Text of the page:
You can add robocallers to the growing list of con artists taking advantage of the coronavirus pandemic.
A skeptical viewer who answered a robocall tipped us off. He said the caller claimed they worked for a Canadian pharmacy, and that they had a coronavirus treatment to sell. So, NBC Bay Area called the robocaller's phone number a few times, and listened to the same spiel.
On our first call, the person who answered the phone said she was selling a product called "Soma" — possibly referring the brand name for carisoprodol, a muscle relaxant. At first, she claimed "Soma" was a coronavirus treatment. When pressed for details, she said it was for pain relief associated with the virus. She offered to sell us 160 tablets at 500 mg each, for $182.
We asked where the "Soma" would be shipped from, and the robocaller agent said India. She also admitted she was talking to us from India.
Several minutes later, we called back from a different phone. This time, our call was answered by a man who identified himself as "Ion". We told Ion who we are and asked if we could record our conversation, and he consented.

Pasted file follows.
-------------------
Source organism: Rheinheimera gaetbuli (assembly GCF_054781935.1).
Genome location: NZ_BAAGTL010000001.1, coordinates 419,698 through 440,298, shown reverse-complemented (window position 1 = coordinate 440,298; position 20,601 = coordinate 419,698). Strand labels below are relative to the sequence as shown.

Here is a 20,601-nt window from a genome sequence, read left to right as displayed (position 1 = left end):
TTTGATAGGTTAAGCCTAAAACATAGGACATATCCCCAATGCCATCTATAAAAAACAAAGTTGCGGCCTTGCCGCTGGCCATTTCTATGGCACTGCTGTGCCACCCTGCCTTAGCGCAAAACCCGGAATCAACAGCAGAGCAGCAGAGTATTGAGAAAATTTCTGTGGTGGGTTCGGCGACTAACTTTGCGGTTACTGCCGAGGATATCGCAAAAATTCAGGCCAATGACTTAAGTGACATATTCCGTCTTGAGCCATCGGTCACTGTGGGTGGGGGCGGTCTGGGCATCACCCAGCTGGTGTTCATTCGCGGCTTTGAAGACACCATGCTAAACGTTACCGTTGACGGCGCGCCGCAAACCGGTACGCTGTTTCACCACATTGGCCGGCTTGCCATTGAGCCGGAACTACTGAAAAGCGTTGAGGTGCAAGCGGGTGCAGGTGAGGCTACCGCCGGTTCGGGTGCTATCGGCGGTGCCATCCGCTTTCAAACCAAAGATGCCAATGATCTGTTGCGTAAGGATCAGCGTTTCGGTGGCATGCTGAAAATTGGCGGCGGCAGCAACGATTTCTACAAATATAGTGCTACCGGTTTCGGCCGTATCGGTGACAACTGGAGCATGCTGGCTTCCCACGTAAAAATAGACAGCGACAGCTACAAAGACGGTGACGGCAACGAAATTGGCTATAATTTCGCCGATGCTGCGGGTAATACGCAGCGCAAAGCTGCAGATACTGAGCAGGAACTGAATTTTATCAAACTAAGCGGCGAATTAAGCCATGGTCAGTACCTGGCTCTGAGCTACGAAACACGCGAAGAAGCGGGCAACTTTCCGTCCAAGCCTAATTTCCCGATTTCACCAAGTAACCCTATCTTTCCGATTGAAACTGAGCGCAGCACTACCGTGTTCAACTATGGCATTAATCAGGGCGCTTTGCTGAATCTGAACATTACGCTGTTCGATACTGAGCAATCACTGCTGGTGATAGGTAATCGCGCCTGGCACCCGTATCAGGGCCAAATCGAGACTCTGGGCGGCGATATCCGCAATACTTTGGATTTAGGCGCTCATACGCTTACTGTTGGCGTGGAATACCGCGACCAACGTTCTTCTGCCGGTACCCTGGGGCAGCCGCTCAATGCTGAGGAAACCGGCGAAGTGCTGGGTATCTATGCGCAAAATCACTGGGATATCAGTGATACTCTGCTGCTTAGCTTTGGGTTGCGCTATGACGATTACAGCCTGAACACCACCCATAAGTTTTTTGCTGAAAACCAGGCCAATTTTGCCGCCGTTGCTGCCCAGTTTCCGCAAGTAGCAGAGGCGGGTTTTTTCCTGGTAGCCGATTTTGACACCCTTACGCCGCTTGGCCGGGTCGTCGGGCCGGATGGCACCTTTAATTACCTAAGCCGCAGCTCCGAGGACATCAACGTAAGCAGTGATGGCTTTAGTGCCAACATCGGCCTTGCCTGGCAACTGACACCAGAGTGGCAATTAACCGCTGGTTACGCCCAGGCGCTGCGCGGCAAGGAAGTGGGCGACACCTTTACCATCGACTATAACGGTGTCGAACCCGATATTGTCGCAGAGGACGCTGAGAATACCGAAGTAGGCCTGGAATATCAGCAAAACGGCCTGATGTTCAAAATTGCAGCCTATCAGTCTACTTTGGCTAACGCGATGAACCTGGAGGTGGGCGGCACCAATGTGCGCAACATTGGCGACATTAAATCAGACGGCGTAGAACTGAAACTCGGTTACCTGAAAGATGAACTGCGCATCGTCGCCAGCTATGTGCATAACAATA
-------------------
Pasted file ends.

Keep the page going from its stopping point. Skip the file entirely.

We asked Ion where he is located, and this time the answer was Canada. He said he worked for a company called "Canadian Pharmacy" but he declined to be more specific.
The conversation took a strange turn after about five minutes, when we pressed Ion to explain what he was selling.
NBC BAY AREA: "What exactly is it that your company is saying that this will do for coronavirus?"
ION: "I told you, it will reduce the risk."
NBC: "It would reduce the risk?"
ION: "Yes, it will slow down the progress of the coronavirus."
A couple of red flags here: first, the U.S. Centers for Disease Control and Prevention says no medicine to prevent, treat, or cure coronavirus is currently available. Drugs are still in development.
Another red flag: the "Canadian" pharmacy was using a phone number listed in Emporia, Kansas — 730 miles south of Canada. (And 7,990 miles from India.)
Finally, thanks to some quick web searches during our call, we discovered "Ion" was actually selling chloroquine, a generic malaria treatment. The CDC says chloroquine is a common drug in India.
We pressed "Ion" about how his company's calls contradict what U.S. health officials have said. He then admitted their products don't actually treat coronavirus.
Bottom line: follow the U.S. Federal Trade Commission's advice and ignore these offers. Just wait for word from health officials about prevention and treatment.